Side by Side Comparison: Potassium Hydroxide and Sodium Hydroxide - Similarities, Differences and Use Cases

 

potassium hydroxide

 

Sometimes choosing the right chemical for your project can get tricky. The chemical world is vast and with so many similar compounds, sometimes you have a choice between a few chemicals that will work for your project. But which one will work best?

Two compounds that are often equally viable options are potassium hydroxide and sodium hydroxide. If you are stuck between these two compounds, this article will help you determine which will be the best choice for you. 

 

Potassium hydroxide (KOH) and sodium hydroxide (NaOH) are alkali metal hydroxides. Like most compounds, potassium hydroxide and sodium hydroxide have common names you are likely familiar with. You may know sodium hydroxide as lye or caustic soda; while potassium hydroxide is commonly known as potash. 

 

Uses of Potassium Hydroxide & Sodium Hydroxide

Potassium hydroxide and sodium hydroxide are used in many manufacturing applications. They are very similar—more on that in a moment—and can often be used in the same applications. 

 

In manufacturing soaps, both potassium hydroxide and sodium hydroxide are used in saponification, a process that converts fats into soap. Likewise, both compounds can be used to make biodiesel. Potassium hydroxide and sodium hydroxide react with triglycerides in the same way by dissolving the triglycerides, which allows methanol to bond with fatty acids, the foundation of biodiesel fuel. And both are approved by the FDA as a thickening agent and stabilizer in processed foods.

 

Despite their similarities, there are a few uses in which you can not swap one for the other. Potassium hydroxide is used as an electrolyte in alkaline batteries. Meanwhile, sodium hydroxide is used in water purification.

 

But to get a better understanding of when to choose one over the other, you need to understand the similarities and differences between potassium hydroxide and sodium hydroxide. 

 

Similarities of Potassium Hydroxide & Sodium Hydroxide 

Potassium hydroxide and sodium hydroxide are both highly corrosive, strong bases. Both are formed by ionically binding an alkali metal to a hydroxide group. Of all the compounds in the hydroxide group, potassium hydroxide and sodium hydroxide are the most chemically similar. 

 

Their strong chemical similarity allows them to easily stand in for each other in a number of uses. Accordingly, their chemical reactions are remarkably similar. Because potassium hydroxide and sodium hydroxide are both strong bases, they react to water by releasing heat. So they are both highly exothermic.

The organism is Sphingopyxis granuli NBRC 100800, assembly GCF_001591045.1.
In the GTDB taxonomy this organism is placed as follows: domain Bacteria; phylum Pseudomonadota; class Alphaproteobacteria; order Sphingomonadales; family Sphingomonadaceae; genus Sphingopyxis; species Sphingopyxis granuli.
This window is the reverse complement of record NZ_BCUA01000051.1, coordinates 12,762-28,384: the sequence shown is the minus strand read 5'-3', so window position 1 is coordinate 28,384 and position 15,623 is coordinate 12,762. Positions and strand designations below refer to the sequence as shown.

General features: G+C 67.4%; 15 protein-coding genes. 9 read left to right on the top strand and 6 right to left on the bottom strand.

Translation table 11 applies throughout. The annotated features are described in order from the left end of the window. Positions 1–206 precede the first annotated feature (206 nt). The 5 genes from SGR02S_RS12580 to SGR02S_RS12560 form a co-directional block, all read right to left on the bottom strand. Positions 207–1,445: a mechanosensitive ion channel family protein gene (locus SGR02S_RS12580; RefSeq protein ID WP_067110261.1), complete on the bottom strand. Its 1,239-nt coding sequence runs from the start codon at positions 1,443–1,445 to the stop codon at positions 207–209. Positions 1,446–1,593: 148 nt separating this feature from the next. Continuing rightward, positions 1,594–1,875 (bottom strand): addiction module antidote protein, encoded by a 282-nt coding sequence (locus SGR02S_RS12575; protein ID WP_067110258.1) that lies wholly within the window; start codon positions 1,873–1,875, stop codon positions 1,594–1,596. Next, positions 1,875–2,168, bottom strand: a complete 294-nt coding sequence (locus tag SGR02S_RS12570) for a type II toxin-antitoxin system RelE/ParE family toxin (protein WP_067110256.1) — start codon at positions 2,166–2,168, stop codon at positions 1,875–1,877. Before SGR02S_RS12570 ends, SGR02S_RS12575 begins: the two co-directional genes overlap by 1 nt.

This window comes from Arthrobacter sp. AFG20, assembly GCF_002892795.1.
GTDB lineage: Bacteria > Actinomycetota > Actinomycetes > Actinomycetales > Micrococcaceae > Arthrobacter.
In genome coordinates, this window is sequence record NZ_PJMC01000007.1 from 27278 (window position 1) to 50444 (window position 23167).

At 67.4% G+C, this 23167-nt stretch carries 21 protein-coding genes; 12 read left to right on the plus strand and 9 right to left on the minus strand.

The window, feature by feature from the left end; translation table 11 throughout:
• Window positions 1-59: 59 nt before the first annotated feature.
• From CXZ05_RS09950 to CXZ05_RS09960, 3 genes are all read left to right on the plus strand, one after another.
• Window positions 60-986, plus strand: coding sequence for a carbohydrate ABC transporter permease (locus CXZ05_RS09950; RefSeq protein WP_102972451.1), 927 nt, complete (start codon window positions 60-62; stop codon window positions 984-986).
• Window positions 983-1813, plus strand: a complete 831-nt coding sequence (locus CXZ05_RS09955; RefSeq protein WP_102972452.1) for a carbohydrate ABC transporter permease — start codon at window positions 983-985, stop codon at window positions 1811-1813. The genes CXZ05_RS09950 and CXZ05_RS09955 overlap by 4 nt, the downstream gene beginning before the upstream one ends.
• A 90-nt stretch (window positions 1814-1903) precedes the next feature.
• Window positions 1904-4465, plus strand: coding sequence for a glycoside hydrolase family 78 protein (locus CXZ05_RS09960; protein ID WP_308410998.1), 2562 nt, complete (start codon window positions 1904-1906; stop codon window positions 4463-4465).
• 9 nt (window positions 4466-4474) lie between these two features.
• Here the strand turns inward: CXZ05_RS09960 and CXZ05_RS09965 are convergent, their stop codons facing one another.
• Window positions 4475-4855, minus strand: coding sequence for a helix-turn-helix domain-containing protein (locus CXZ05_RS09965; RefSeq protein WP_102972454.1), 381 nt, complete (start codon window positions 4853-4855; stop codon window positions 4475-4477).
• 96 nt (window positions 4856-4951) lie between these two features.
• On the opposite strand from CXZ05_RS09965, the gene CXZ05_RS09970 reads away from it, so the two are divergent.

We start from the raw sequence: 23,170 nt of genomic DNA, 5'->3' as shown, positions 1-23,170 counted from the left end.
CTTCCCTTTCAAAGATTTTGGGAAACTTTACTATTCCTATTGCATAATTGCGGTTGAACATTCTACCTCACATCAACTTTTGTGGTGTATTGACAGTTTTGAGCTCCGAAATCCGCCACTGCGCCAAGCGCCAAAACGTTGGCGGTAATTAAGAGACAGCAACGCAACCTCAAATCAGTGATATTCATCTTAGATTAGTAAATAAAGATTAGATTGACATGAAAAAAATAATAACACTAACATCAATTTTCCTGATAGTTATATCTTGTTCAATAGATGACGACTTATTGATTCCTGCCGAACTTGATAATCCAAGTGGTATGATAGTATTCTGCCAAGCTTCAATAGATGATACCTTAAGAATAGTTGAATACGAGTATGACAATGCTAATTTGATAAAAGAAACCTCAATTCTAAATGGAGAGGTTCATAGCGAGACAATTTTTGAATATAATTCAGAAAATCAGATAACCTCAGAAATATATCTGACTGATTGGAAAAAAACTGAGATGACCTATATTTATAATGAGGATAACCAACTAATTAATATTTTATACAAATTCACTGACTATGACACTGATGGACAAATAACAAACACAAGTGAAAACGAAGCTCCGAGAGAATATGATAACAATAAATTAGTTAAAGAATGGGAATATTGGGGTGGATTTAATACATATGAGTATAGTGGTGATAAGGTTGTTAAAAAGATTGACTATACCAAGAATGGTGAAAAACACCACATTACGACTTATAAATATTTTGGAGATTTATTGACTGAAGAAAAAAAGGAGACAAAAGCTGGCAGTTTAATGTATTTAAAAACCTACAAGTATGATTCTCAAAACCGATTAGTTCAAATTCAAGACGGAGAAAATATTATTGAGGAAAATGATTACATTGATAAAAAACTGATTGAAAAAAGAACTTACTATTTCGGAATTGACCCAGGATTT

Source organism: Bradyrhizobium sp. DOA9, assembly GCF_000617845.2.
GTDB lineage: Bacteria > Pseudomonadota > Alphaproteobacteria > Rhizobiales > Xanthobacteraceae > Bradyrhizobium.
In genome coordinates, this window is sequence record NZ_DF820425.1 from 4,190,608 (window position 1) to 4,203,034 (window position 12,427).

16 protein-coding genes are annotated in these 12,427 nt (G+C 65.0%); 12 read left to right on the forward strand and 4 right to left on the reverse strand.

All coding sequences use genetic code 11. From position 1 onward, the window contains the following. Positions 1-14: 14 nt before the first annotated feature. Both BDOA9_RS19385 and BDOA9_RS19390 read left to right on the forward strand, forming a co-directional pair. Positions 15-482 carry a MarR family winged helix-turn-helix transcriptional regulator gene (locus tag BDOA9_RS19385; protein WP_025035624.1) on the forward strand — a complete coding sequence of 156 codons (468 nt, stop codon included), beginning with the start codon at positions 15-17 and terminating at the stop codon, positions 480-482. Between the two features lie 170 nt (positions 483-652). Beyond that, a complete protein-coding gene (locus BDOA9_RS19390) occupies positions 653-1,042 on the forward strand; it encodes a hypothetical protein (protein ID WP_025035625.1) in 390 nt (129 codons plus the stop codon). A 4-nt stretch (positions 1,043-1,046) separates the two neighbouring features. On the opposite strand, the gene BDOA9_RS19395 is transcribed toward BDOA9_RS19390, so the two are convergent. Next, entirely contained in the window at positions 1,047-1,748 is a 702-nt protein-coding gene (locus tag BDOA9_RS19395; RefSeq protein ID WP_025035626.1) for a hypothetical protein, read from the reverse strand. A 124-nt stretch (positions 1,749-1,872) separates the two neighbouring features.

Their chemical similarity lends to a physical similarity as well. In solid form, they are both white powder or flakes. When dissolved they can each be used as an aqueous solution. 

 

Differences in Potassium Hydroxide & Sodium Hydroxide

Though sodium hydroxide and potassium hydroxide are very similar, they are fundamentally different. To begin with, potassium and sodium each contribute a different number of protons. Sodium brings in 11 protons, while potassium donates 19. Likewise, the metal in sodium hydroxide is lighter than that of potassium hydroxide. This contributes to their vastly different atomic weights of 39.997 g/mol and 56.106 g/mol respectively. 

 

But their differences actually start all the way down at the molecular level. Potassium hydroxide is slightly smaller than sodium hydroxide which means it cuts through oil molecules faster than sodium hydroxide. This makes potassium hydroxide a great choice for soaps that need to remove caked-on oil.

 

Their reactions are slightly different as well. Both sodium hydroxide and potassium hydroxide release heat when they react with water. But the chemical makeup of potassium hydroxide creates slightly less heat than sodium hydroxide when exposed to water. 

 

Due to production costs, potassium hydroxide is generally more expensive than sodium hydroxide. Sodium hydroxide is produced using sodium chloride, otherwise known as plain table salt. Whereas potassium chloride, a more costly compound, is used to produce potassium hydroxide. 

 

There are a lot of considerations when choosing between potassium hydroxide and sodium hydroxide. Contact us to speak to our team of knowledgeable in-house chemists who can provide technical assistance based on your project specifications.

 

Or, if you have already determined the perfect compound for your project, browse our extensive online catalog and have the perfect chemical for your project shipped right to you. 



BUY THESE CHEMICALS FROM NOAH TECHNOLOGIES

Noah Technologies is dedicated to providing clients the purest chemicals. Buy these chemicals directly from our massive online catalog. To speak with a qualified chemist about custom chemicals and bulk ordering contact us today!

 

POTASSIUM HYDROXIDE

 

POTASSIUM HYDROXIDE, 99.9% pure, flake, KOH

 

POTASSIUM HYDROXIDE, ACS Reagent, pellets, KOH

 

SODIUM HYDROXIDE

 

SODIUM HYDROXIDE, 50% SOLUTION, Reagent, (Caustic Soda), NaOH

 

SODIUM HYDROXIDE, 99% pure, beads, (Caustic Soda), NaOH

 

SODIUM HYDROXIDE, 99.99% pure, pellets, (Caustic soda), NaOH

 

SODIUM HYDROXIDE, ACS Reagent, pellets, (Caustic Soda), NaOH